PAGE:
ISL Colloquium
The ISL Colloquium convenes in person again (on Thursdays at 4pm PT in Packard 101) as of Fall 2021. For those unable to attend, talks are also streamed via Zoom. To avoid "Zoom-bombing", we ask attendees to input their email address here https://stanford.zoom.us/meeting/register/tJckfuCurzkvEtKKOBvDCrPv3McapgP6HygJ to receive the Zoom meeting details via email.

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Interior Point Methods for Nearly Linear Time Algorithms

Aaron Sidford – Professor, Stanford

Thu, 6-May-2021 / 4:30pm / Zoom: https://stanford.zoom.us/meeting/register/tJckfuCurzkvEtKKOBvDCrPv3McapgP6HygJ

Talk

Abstract

Linear programming is a foundational continuous optimization problem and special cases, e.g. maximum cardinality bipartite matching, are among the most fundamental problems in combinatorial optimization. In this talk, I will survey recent advances in solving these problems using interior point methods. I will discuss how new interior point methods can be leveraged to efficiently reduce these problems to data structures problems which can be solved efficiently with techniques from randomized numerical linear algebra and graph theory. This talk will highlight recent joint work which showed that linear programs with d variables and n constraints can be solved with high probability to high precision in time Otilde(nd + poly(d)) and that a variety of graph problems, e.g. maximum flow and optimal transport, on n-node -m-edge graphs can be solved to with high probability to high precision in time Otilde(m + n^1.5). These results constitute the first polynomial time methods for solving these problems to high precision which run in nearly-linear time on sufficiently large and dense instances. No previous experience with interior point methods required.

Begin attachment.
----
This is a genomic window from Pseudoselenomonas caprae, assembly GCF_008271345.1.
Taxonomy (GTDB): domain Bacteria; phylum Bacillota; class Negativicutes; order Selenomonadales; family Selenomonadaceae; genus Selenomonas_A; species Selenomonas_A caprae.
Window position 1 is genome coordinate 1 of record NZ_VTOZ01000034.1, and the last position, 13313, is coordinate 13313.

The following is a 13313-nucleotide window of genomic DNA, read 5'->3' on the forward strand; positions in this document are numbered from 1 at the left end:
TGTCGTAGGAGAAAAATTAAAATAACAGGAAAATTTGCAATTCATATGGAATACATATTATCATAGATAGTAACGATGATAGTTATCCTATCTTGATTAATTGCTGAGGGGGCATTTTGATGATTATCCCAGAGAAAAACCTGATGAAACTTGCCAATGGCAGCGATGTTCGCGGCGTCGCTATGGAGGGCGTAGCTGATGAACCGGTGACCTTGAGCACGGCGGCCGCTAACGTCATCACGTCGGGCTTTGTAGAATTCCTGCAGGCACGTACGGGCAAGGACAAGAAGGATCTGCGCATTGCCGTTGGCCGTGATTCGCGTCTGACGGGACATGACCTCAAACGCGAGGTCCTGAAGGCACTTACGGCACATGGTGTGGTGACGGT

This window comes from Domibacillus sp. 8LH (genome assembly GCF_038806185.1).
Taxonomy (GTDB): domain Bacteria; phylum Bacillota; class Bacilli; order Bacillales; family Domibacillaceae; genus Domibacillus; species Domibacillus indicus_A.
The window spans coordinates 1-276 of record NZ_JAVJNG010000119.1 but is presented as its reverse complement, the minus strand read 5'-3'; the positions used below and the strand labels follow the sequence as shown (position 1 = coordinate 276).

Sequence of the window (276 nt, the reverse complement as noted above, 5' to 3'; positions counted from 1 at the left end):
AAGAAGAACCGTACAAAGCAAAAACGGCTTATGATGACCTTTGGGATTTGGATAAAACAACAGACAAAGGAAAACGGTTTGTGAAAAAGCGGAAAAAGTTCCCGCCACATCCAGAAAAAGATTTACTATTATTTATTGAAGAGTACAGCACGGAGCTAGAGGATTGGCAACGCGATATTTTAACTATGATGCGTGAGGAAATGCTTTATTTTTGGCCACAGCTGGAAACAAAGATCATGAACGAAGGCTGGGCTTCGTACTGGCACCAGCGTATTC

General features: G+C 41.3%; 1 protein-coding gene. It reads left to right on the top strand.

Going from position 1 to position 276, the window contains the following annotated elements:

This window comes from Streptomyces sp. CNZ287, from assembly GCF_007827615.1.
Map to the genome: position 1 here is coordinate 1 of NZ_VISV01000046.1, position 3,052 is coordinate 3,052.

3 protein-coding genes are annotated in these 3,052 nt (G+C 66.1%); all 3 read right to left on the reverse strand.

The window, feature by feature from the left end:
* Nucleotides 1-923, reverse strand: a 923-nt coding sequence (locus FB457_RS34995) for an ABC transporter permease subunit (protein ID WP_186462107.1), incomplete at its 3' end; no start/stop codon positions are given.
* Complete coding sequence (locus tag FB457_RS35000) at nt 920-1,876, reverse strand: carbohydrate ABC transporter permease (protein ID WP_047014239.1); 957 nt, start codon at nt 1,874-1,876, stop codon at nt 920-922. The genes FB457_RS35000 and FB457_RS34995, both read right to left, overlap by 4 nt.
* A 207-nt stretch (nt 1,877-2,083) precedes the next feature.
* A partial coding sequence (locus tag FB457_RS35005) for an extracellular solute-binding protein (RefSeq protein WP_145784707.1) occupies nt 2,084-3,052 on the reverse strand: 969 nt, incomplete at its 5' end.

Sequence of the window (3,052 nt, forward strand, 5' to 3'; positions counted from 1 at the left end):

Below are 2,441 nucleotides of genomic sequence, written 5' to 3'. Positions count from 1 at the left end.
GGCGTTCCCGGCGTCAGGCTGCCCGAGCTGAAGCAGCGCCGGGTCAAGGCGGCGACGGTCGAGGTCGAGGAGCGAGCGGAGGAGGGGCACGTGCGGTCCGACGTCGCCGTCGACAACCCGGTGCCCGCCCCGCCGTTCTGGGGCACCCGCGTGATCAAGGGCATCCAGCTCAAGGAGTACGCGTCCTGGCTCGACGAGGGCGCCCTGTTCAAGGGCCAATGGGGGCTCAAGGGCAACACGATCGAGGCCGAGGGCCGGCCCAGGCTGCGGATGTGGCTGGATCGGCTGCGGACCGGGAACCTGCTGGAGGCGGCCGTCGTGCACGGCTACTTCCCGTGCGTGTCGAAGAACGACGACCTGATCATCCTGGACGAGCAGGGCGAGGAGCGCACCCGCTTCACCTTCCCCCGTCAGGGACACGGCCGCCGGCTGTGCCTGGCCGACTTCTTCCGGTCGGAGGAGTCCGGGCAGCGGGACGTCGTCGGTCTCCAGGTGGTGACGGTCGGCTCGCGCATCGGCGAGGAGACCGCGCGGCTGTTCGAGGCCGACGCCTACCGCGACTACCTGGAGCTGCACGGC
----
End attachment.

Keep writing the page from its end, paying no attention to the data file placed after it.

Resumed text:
This talk will touch upon joint work with Jan van den Brand, Yin Tat Lee, Yang P. Liu, Danupon Nanongkai, Richard Peng, Thatchaphol Saranurak, Zhao Song, and Di Wang including 2009.01802, 2002.02304, and 2101.05719.

Bio

Aaron Sidford is an assistant professor in the departments of Management Science and Engineering and Computer Science at Stanford University. He received his PhD from the Electrical Engineering and Computer Science Department at the Massachusetts Institute of Technology, where he was advised by Jonathan Kelner. His research interests lie broadly in optimization, the theory of computation, and the design and analysis of algorithms, with an emphasis on work at the intersection of continuous optimization, graph theory, numerical linear algebra, and data structures. He is the recipient of a Microsoft Research Faculty Fellowship, a Sloan Research Fellowship, a NSF CAREER Award, a 2015 ACM Doctoral Dissertation Award honorable mention, FOCS 2015 and SODA 2014 best paper awards for work in these areas.